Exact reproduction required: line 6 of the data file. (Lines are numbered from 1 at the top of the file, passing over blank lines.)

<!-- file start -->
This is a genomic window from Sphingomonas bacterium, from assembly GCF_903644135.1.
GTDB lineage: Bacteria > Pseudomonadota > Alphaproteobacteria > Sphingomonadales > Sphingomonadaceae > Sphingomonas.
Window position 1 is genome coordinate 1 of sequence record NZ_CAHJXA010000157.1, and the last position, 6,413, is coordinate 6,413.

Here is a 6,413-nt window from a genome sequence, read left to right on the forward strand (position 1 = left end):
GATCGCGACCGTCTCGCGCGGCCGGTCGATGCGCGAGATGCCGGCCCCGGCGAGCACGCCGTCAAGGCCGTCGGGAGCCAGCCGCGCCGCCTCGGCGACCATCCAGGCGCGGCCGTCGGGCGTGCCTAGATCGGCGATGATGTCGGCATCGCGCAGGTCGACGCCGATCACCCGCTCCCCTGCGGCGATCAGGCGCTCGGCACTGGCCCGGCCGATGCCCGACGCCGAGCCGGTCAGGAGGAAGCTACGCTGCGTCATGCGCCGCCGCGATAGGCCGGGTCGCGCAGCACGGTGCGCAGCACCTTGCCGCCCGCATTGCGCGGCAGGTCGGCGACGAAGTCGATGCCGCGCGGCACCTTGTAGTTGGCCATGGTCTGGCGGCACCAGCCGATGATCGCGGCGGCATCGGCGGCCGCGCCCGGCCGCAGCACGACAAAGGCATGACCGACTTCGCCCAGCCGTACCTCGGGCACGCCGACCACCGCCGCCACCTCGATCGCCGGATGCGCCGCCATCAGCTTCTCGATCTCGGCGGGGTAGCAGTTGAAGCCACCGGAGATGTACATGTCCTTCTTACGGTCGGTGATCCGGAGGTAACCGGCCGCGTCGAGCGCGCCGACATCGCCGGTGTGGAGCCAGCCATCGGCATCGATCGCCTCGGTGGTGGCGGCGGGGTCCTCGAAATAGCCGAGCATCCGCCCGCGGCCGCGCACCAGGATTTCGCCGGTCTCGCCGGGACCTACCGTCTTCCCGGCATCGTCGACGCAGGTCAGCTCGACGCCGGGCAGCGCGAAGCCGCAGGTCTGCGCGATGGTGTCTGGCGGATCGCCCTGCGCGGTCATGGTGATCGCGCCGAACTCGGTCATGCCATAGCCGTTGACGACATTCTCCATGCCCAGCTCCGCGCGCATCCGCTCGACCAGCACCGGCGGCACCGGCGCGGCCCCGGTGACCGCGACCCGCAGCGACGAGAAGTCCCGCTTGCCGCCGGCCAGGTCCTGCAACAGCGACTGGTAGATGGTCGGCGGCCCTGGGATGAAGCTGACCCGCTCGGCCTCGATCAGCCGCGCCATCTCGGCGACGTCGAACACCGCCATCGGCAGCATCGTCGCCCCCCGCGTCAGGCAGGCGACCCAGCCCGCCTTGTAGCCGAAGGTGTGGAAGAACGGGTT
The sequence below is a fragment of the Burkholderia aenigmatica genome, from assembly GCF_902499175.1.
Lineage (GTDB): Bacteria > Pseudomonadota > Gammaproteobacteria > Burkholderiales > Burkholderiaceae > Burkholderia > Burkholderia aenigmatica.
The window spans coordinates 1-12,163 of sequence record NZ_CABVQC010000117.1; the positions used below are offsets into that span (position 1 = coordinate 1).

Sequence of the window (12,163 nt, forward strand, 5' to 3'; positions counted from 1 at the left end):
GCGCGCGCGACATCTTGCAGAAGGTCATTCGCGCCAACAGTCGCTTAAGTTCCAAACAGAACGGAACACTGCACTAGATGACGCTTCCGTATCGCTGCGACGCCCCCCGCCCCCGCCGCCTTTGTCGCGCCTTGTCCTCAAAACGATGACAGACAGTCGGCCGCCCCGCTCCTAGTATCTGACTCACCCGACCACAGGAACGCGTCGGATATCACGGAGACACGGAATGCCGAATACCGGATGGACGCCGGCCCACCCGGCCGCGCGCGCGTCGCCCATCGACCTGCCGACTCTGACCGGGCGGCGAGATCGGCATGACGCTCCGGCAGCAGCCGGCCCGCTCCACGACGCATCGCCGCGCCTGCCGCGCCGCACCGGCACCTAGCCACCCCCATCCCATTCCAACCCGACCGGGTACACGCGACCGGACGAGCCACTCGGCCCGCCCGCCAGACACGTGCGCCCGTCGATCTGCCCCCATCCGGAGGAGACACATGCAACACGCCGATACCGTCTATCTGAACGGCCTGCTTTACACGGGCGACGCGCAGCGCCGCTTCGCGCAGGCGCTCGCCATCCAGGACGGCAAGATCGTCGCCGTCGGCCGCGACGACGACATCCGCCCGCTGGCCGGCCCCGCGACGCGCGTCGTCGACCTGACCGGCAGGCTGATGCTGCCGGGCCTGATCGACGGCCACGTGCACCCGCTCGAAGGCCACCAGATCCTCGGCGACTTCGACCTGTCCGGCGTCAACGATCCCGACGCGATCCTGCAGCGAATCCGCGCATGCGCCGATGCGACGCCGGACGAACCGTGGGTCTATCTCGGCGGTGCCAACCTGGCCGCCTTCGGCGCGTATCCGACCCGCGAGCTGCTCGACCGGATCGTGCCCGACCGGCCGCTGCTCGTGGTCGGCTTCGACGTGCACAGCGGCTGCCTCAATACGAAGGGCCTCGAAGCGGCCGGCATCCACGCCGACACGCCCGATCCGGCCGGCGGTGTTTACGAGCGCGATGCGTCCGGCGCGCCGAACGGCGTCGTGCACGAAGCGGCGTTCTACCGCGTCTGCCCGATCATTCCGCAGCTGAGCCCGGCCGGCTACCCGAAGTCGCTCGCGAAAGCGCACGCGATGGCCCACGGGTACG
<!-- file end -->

The sequence below is a fragment of the Burkholderia aenigmatica genome, from assembly GCF_902499175.1.